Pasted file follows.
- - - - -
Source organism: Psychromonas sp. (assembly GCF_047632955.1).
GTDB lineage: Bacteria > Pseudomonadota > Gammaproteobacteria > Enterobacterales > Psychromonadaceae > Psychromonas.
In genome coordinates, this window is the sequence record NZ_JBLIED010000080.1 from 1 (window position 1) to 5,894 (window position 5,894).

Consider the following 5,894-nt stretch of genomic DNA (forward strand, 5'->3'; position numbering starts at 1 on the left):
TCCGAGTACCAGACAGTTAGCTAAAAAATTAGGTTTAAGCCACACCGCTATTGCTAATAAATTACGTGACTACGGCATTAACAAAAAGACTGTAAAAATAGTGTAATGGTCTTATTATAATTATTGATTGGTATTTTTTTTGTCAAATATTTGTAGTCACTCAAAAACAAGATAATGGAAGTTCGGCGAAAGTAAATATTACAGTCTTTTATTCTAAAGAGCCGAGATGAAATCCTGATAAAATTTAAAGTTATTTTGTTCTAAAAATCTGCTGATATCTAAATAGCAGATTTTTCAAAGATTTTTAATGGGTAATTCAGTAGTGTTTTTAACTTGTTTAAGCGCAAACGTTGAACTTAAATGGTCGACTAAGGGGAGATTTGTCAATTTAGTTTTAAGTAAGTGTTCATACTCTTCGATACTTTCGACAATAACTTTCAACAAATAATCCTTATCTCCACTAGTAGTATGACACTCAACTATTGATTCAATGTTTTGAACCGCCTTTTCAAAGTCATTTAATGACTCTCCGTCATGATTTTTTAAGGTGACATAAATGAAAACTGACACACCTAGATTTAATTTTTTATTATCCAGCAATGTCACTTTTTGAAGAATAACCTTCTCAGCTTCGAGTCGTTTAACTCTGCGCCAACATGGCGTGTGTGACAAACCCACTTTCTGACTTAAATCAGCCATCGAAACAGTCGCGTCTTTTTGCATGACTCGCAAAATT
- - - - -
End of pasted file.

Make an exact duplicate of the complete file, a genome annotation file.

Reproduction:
Source organism: Psychromonas sp. (assembly GCF_047632955.1).
GTDB lineage: Bacteria > Pseudomonadota > Gammaproteobacteria > Enterobacterales > Psychromonadaceae > Psychromonas.
In genome coordinates, this window is the sequence record NZ_JBLIED010000080.1 from 1 (window position 1) to 5,894 (window position 5,894).

Consider the following 5,894-nt stretch of genomic DNA (forward strand, 5'->3'; position numbering starts at 1 on the left):
TCCGAGTACCAGACAGTTAGCTAAAAAATTAGGTTTAAGCCACACCGCTATTGCTAATAAATTACGTGACTACGGCATTAACAAAAAGACTGTAAAAATAGTGTAATGGTCTTATTATAATTATTGATTGGTATTTTTTTTGTCAAATATTTGTAGTCACTCAAAAACAAGATAATGGAAGTTCGGCGAAAGTAAATATTACAGTCTTTTATTCTAAAGAGCCGAGATGAAATCCTGATAAAATTTAAAGTTATTTTGTTCTAAAAATCTGCTGATATCTAAATAGCAGATTTTTCAAAGATTTTTAATGGGTAATTCAGTAGTGTTTTTAACTTGTTTAAGCGCAAACGTTGAACTTAAATGGTCGACTAAGGGGAGATTTGTCAATTTAGTTTTAAGTAAGTGTTCATACTCTTCGATACTTTCGACAATAACTTTCAACAAATAATCCTTATCTCCACTAGTAGTATGACACTCAACTATTGATTCAATGTTTTGAACCGCCTTTTCAAAGTCATTTAATGACTCTCCGTCATGATTTTTTAAGGTGACATAAATGAAAACTGACACACCTAGATTTAATTTTTTATTATCCAGCAATGTCACTTTTTGAAGAATAACCTTCTCAGCTTCGAGTCGTTTAACTCTGCGCCAACATGGCGTGTGTGACAAACCCACTTTCTGACTTAAATCAGCCATCGAAACAGTCGCGTCTTTTTGCATGACTCGCAAAATT